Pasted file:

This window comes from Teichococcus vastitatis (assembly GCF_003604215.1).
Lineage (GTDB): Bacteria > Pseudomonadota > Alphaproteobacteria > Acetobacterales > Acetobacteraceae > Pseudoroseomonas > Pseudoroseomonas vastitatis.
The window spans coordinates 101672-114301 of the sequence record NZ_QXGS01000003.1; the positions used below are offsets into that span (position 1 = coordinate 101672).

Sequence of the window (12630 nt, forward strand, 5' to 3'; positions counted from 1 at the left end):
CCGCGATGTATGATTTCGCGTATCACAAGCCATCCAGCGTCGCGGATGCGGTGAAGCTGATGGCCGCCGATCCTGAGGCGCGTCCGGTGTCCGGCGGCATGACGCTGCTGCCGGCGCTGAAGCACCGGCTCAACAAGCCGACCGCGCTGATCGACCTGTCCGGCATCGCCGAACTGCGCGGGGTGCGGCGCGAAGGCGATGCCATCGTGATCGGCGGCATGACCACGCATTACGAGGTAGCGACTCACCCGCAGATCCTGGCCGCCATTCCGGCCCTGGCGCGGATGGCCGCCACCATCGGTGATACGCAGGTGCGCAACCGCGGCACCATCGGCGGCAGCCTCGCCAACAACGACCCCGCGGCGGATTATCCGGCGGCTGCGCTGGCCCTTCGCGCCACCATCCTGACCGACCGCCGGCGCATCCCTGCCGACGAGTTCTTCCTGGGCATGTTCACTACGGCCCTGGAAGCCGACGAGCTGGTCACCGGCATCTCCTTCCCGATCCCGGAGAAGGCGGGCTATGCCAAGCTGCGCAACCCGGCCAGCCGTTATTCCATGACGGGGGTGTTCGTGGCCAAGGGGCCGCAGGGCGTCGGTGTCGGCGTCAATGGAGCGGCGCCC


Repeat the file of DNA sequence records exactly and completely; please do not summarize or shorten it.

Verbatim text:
This window comes from Teichococcus vastitatis (assembly GCF_003604215.1).
Lineage (GTDB): Bacteria > Pseudomonadota > Alphaproteobacteria > Acetobacterales > Acetobacteraceae > Pseudoroseomonas > Pseudoroseomonas vastitatis.
The window spans coordinates 101672-114301 of the sequence record NZ_QXGS01000003.1; the positions used below are offsets into that span (position 1 = coordinate 101672).

Sequence of the window (12630 nt, forward strand, 5' to 3'; positions counted from 1 at the left end):
CCGCGATGTATGATTTCGCGTATCACAAGCCATCCAGCGTCGCGGATGCGGTGAAGCTGATGGCCGCCGATCCTGAGGCGCGTCCGGTGTCCGGCGGCATGACGCTGCTGCCGGCGCTGAAGCACCGGCTCAACAAGCCGACCGCGCTGATCGACCTGTCCGGCATCGCCGAACTGCGCGGGGTGCGGCGCGAAGGCGATGCCATCGTGATCGGCGGCATGACCACGCATTACGAGGTAGCGACTCACCCGCAGATCCTGGCCGCCATTCCGGCCCTGGCGCGGATGGCCGCCACCATCGGTGATACGCAGGTGCGCAACCGCGGCACCATCGGCGGCAGCCTCGCCAACAACGACCCCGCGGCGGATTATCCGGCGGCTGCGCTGGCCCTTCGCGCCACCATCCTGACCGACCGCCGGCGCATCCCTGCCGACGAGTTCTTCCTGGGCATGTTCACTACGGCCCTGGAAGCCGACGAGCTGGTCACCGGCATCTCCTTCCCGATCCCGGAGAAGGCGGGCTATGCCAAGCTGCGCAACCCGGCCAGCCGTTATTCCATGACGGGGGTGTTCGTGGCCAAGGGGCCGCAGGGCGTCGGTGTCGGCGTCAATGGAGCGGCGCCC